History

Olive Oyl made her show biz debut on Dec. 20, 1919 as the star of  Elzie Crisler Segar’s popular comic strip, “Thimble Theatre,” later re-titled ,”Popeye.” During her career as the First Lady of Cartoons, Olive has appeared in nearly 25,000 comic strips, more than 750 animated cartoons and countless comic books published all over the world. Her fame is international: In Spain, she is known as Rosario, in Sweden as Olivia and in Finland as Olga.

In the 1930s, she was a radio star with several recordings to her credit. While her singing voice won the admiration of her fans, the music critics were not impressed. It was songs such as “What Makes Me So Beautiful?” that inspired one critic to label her, “The Terror of the High C’s.”

Olive has always done her own stunt work, surviving being thrown off cliffs and out of windows, plunging over giant waterfalls, being lost at sea, being buried alive, and tied up on the tracks in the path of countless numbers of speeding trains. Her scripts have demanded versatility and she has played drama with the same intensity as she has played comedy.

In 1980, Paramount Pictures released a live-action musical motion picture in which Olive Oyl was played by Shelley Duvall and Popeye portrayed by Robin Williams. The movie has become a cult classic.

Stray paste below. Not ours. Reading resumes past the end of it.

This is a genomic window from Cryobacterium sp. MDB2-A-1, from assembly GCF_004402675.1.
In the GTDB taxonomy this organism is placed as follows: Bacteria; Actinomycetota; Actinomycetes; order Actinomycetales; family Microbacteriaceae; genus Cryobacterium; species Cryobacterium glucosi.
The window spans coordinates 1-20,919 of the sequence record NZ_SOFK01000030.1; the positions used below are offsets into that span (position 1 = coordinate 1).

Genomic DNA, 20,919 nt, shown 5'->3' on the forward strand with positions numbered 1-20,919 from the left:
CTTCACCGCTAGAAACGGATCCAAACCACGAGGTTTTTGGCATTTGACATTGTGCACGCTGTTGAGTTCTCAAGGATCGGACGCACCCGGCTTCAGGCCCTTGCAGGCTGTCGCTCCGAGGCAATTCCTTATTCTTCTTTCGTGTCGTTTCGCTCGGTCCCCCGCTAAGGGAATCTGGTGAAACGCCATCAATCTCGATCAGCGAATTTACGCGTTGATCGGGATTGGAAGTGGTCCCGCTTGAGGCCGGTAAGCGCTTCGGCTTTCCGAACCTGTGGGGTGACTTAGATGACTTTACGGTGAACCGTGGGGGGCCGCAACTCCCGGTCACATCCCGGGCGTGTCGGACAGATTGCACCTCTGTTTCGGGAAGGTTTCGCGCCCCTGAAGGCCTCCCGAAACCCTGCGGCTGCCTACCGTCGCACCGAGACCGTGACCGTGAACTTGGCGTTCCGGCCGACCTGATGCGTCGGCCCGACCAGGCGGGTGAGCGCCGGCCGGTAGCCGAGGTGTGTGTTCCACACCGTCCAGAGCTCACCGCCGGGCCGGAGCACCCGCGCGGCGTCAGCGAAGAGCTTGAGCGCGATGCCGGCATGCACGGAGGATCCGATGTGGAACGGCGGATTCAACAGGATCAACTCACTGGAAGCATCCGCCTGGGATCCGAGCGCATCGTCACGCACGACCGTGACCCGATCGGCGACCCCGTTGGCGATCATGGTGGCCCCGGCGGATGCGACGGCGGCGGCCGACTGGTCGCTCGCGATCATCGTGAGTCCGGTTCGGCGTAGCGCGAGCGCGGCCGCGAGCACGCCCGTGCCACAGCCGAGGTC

In 1982, Olive Oyl achieved a “first” for women by breaking the barrier and taking huge strides (literally) as a 75-foot-tall balloon in the annual Macy*s Thanksgiving Day Parade. Olive was the first female character to float down Broadway in the 55-year history of the event.

Olive was the muse and inspiration for Italian designer Moschino and she has been featured on his fragrance and fashion accessories for more than a decade.

After her adventures, Olive is probably best known for her romances. Her most ardent and regular suitor is Bluto, Popeye’s archenemy. Olive, who once philosophized, “A girl has the right to change her mind, doesn’t she?” has often chosen to be Bluto’s sweet patootie rather than the mighty mariner’s, if only to irritate Popeye. Truly, her union with Popeye – following a rocky and somewhat bellicose beginning – made them legendary lovers in their own time. And, confirming their iconic status just before Valentine’s Day in 1996, People Magazine named Olive Oyl and her one-eyed Sailor Man as one of the Greatest Love Stories of the 20th Century.

Throughout her extraordinary career, Olive has been sweetheart and sailor, fighter and flirt, dancer and diva. One thing is for certain: Olive Oyl always has been and always will be an individualist and her own woman.

 

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